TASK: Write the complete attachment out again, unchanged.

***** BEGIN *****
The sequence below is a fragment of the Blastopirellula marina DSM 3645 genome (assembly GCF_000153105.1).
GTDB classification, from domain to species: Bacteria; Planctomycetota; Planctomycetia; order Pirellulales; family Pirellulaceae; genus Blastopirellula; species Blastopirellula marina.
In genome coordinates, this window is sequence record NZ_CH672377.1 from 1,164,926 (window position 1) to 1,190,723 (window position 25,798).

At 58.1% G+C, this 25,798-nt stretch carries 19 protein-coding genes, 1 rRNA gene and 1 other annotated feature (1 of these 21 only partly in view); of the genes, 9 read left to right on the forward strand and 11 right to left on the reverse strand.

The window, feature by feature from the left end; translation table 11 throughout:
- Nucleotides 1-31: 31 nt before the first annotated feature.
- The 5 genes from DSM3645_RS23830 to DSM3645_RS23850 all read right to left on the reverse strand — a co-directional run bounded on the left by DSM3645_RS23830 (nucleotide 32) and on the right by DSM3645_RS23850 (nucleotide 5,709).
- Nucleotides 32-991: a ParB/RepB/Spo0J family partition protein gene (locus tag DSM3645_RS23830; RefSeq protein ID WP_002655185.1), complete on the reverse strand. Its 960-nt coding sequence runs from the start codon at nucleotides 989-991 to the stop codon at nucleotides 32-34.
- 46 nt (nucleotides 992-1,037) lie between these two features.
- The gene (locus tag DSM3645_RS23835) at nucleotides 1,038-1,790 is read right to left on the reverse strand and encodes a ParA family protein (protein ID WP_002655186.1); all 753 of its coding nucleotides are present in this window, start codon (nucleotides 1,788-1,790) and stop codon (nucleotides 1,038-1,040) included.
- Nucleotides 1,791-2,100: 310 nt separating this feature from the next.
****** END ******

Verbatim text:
The sequence below is a fragment of the Blastopirellula marina DSM 3645 genome (assembly GCF_000153105.1).
GTDB classification, from domain to species: Bacteria; Planctomycetota; Planctomycetia; order Pirellulales; family Pirellulaceae; genus Blastopirellula; species Blastopirellula marina.
In genome coordinates, this window is sequence record NZ_CH672377.1 from 1,164,926 (window position 1) to 1,190,723 (window position 25,798).

At 58.1% G+C, this 25,798-nt stretch carries 19 protein-coding genes, 1 rRNA gene and 1 other annotated feature (1 of these 21 only partly in view); of the genes, 9 read left to right on the forward strand and 11 right to left on the reverse strand.

The window, feature by feature from the left end; translation table 11 throughout:
- Nucleotides 1-31: 31 nt before the first annotated feature.
- The 5 genes from DSM3645_RS23830 to DSM3645_RS23850 all read right to left on the reverse strand — a co-directional run bounded on the left by DSM3645_RS23830 (nucleotide 32) and on the right by DSM3645_RS23850 (nucleotide 5,709).
- Nucleotides 32-991: a ParB/RepB/Spo0J family partition protein gene (locus tag DSM3645_RS23830; RefSeq protein ID WP_002655185.1), complete on the reverse strand. Its 960-nt coding sequence runs from the start codon at nucleotides 989-991 to the stop codon at nucleotides 32-34.
- 46 nt (nucleotides 992-1,037) lie between these two features.
- The gene (locus tag DSM3645_RS23835) at nucleotides 1,038-1,790 is read right to left on the reverse strand and encodes a ParA family protein (protein ID WP_002655186.1); all 753 of its coding nucleotides are present in this window, start codon (nucleotides 1,788-1,790) and stop codon (nucleotides 1,038-1,040) included.
- Nucleotides 1,791-2,100: 310 nt separating this feature from the next.